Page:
Accra, Jan. 5, GNA - Government's quest for private sector involvement in the provision of water would finally take off on Thursday, January 6, when it signs a 103 million-dollar grant with the World Bank under the Ghana Urban Water Project.
Mr Samuel Gerald Odartei Lamptey, Managing Director, Ghana Water Company Limited (GWCL), told the Ghana News Agency (GNA) on Wednesday that lack of money had delayed the implementation of the project.
He said the project would drastically cut the workforce of GWCL to about 2,000, which is almost half the total staff strength of the Company.
"In fact the GWCL workers have understood and are satisfied with the process so far, except that the local union wanted to be cork sure of the gratuity and compensation package due them," he said.
The total project cost is 120 million US dollars. The Nordic Development Fund is providing five million dollars whilst the government of Ghana foots the remaining 12 million dollars.
The project is expected to improve access to safe, reliable and affordable water supply services to customers targeting especially the urban poor.
It is also aimed at assisting the GWCL to strengthen its management practices and pursue long-term financial stability, viability and sustainability.
A statement regarding the signing of the World Bank grant agreement copied to the GNA quoted Mr Mats Karlsson, the World Bank Country Director, as saying, "After many years of discussion, I'm happy that we now can move from talk to action.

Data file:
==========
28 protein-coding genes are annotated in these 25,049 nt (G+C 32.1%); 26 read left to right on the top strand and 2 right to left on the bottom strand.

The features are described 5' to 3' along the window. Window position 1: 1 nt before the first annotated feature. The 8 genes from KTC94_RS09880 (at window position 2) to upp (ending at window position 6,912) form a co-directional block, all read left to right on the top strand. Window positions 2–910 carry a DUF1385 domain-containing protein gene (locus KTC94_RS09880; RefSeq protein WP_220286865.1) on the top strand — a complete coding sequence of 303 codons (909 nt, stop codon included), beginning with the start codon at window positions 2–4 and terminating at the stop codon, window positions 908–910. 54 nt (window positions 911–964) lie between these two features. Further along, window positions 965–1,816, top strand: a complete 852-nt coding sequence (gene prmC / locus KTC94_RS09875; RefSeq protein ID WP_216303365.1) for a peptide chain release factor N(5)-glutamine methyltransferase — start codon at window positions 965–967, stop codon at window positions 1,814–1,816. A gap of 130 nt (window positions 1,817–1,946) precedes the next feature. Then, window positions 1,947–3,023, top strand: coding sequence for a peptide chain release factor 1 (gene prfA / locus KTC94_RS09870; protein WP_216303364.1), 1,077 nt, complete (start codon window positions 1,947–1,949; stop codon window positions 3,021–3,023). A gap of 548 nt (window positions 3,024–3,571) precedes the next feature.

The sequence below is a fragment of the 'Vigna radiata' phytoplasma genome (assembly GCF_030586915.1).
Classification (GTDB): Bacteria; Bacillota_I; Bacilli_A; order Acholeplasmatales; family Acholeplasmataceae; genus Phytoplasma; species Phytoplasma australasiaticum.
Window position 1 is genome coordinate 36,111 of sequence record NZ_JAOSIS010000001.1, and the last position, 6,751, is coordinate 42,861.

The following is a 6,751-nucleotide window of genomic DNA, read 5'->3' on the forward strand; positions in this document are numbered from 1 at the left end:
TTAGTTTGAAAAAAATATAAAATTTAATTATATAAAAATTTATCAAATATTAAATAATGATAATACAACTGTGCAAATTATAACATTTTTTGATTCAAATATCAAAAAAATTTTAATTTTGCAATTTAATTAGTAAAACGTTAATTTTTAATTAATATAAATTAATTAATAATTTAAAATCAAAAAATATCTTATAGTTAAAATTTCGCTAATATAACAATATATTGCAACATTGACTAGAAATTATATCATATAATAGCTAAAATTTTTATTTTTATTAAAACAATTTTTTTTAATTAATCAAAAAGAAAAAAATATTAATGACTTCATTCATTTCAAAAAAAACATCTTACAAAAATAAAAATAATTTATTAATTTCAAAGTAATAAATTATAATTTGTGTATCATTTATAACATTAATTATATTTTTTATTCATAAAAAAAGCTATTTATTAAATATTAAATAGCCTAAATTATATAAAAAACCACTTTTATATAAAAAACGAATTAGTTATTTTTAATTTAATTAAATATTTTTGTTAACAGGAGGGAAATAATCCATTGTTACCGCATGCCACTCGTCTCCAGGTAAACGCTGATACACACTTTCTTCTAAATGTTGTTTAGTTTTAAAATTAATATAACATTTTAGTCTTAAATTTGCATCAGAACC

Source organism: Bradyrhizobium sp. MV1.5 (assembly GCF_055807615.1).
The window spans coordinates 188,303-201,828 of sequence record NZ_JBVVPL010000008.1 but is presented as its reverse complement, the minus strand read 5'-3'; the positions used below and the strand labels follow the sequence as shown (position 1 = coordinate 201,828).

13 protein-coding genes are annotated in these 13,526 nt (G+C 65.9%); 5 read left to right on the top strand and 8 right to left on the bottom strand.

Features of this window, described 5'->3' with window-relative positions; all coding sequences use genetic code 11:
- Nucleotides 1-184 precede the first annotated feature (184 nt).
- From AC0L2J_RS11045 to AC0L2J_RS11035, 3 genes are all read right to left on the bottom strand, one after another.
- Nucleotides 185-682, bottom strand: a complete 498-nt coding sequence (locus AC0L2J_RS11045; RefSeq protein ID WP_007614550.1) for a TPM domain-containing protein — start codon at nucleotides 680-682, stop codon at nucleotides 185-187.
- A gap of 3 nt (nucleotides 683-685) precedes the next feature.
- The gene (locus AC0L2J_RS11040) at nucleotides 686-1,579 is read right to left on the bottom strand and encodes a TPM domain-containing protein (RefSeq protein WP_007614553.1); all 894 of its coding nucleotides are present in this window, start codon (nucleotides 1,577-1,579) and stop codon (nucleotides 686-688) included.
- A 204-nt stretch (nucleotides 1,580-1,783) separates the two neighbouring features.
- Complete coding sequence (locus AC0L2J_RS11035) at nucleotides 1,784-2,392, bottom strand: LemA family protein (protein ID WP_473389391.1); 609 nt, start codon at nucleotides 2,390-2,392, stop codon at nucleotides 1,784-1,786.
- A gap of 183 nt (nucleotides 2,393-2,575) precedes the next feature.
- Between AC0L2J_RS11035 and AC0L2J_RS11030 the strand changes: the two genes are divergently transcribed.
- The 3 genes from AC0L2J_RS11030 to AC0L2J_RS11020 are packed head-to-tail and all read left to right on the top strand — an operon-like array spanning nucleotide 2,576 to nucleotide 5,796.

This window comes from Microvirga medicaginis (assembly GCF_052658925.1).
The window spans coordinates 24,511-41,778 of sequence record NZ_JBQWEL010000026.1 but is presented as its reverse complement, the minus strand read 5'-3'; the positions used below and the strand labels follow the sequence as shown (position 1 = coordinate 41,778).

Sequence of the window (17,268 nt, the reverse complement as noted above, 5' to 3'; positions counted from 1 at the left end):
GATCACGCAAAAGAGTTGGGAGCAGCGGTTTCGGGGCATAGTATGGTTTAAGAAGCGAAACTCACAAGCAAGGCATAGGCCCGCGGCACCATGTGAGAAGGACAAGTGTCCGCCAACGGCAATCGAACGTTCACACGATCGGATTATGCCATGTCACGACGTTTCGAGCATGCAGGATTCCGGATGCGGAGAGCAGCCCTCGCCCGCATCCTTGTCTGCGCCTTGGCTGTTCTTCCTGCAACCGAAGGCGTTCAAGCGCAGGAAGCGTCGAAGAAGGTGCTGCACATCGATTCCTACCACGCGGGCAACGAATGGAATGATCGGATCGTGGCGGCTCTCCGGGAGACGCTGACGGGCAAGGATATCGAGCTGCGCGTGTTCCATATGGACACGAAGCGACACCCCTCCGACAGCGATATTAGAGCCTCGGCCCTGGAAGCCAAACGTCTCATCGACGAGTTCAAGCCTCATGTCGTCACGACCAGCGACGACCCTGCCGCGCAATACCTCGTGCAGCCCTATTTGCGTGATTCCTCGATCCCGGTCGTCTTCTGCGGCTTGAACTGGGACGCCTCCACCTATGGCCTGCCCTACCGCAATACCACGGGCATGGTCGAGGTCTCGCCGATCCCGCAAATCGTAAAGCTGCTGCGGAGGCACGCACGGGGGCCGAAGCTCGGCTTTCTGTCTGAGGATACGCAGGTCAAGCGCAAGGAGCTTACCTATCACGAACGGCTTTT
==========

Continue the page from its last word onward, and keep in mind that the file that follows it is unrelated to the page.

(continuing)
" We've prepared well and digging and laying of new pipes should start as soon as possible."
The first component of the project involved network expansion and rehabilitation, which would focus on increasing the amount of bulk water for distribution in urban centres and in extending water supply services to low-income areas.
The public-private component of the project aims at improving overall service delivery to customers by engaging the private sector under a management contract to operate GWCL's water systems throughout the country for five years.
The private sector participation component would form six per cent of the total project cost. The bidding process for this component is in process.
The third component estimated to cost 7.7 million dollars would focus on capacity building.